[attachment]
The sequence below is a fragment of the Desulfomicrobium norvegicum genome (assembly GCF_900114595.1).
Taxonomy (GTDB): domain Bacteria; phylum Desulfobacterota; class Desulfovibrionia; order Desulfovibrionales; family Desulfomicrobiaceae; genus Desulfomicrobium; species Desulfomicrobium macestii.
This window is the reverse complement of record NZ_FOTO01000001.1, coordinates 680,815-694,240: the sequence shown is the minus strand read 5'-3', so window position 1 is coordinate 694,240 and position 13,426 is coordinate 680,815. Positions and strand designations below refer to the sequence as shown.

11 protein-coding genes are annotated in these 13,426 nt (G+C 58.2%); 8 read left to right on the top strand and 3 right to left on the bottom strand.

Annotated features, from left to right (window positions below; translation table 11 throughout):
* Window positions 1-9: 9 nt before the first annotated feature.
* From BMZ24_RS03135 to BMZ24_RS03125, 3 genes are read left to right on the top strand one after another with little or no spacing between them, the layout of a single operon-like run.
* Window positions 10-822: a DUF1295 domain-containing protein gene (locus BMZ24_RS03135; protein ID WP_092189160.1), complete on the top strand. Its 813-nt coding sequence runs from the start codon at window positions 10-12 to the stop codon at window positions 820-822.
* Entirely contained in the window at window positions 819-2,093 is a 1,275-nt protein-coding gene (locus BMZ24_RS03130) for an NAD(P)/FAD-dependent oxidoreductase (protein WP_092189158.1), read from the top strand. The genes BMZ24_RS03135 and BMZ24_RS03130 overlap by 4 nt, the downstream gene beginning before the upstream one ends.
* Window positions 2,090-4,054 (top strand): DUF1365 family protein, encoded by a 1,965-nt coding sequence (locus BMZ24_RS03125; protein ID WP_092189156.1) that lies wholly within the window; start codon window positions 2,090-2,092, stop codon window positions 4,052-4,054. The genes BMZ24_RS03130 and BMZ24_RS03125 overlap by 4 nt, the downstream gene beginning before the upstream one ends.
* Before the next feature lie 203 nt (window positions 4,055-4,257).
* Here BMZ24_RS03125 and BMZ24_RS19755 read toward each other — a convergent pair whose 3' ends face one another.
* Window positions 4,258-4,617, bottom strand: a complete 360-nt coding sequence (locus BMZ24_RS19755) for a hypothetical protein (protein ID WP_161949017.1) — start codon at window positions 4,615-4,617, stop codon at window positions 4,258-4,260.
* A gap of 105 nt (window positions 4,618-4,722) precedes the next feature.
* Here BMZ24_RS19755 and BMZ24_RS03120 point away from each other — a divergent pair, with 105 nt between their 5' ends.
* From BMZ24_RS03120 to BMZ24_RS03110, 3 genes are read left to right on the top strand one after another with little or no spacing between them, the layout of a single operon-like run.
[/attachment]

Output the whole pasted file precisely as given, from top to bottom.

The sequence below is a fragment of the Desulfomicrobium norvegicum genome (assembly GCF_900114595.1).
Taxonomy (GTDB): domain Bacteria; phylum Desulfobacterota; class Desulfovibrionia; order Desulfovibrionales; family Desulfomicrobiaceae; genus Desulfomicrobium; species Desulfomicrobium macestii.
This window is the reverse complement of record NZ_FOTO01000001.1, coordinates 680,815-694,240: the sequence shown is the minus strand read 5'-3', so window position 1 is coordinate 694,240 and position 13,426 is coordinate 680,815. Positions and strand designations below refer to the sequence as shown.

11 protein-coding genes are annotated in these 13,426 nt (G+C 58.2%); 8 read left to right on the top strand and 3 right to left on the bottom strand.

Annotated features, from left to right (window positions below; translation table 11 throughout):
* Window positions 1-9: 9 nt before the first annotated feature.
* From BMZ24_RS03135 to BMZ24_RS03125, 3 genes are read left to right on the top strand one after another with little or no spacing between them, the layout of a single operon-like run.
* Window positions 10-822: a DUF1295 domain-containing protein gene (locus BMZ24_RS03135; protein ID WP_092189160.1), complete on the top strand. Its 813-nt coding sequence runs from the start codon at window positions 10-12 to the stop codon at window positions 820-822.
* Entirely contained in the window at window positions 819-2,093 is a 1,275-nt protein-coding gene (locus BMZ24_RS03130) for an NAD(P)/FAD-dependent oxidoreductase (protein WP_092189158.1), read from the top strand. The genes BMZ24_RS03135 and BMZ24_RS03130 overlap by 4 nt, the downstream gene beginning before the upstream one ends.
* Window positions 2,090-4,054 (top strand): DUF1365 family protein, encoded by a 1,965-nt coding sequence (locus BMZ24_RS03125; protein ID WP_092189156.1) that lies wholly within the window; start codon window positions 2,090-2,092, stop codon window positions 4,052-4,054. The genes BMZ24_RS03130 and BMZ24_RS03125 overlap by 4 nt, the downstream gene beginning before the upstream one ends.
* Before the next feature lie 203 nt (window positions 4,055-4,257).
* Here BMZ24_RS03125 and BMZ24_RS19755 read toward each other — a convergent pair whose 3' ends face one another.
* Window positions 4,258-4,617, bottom strand: a complete 360-nt coding sequence (locus BMZ24_RS19755) for a hypothetical protein (protein ID WP_161949017.1) — start codon at window positions 4,615-4,617, stop codon at window positions 4,258-4,260.
* A gap of 105 nt (window positions 4,618-4,722) precedes the next feature.
* Here BMZ24_RS19755 and BMZ24_RS03120 point away from each other — a divergent pair, with 105 nt between their 5' ends.
* From BMZ24_RS03120 to BMZ24_RS03110, 3 genes are read left to right on the top strand one after another with little or no spacing between them, the layout of a single operon-like run.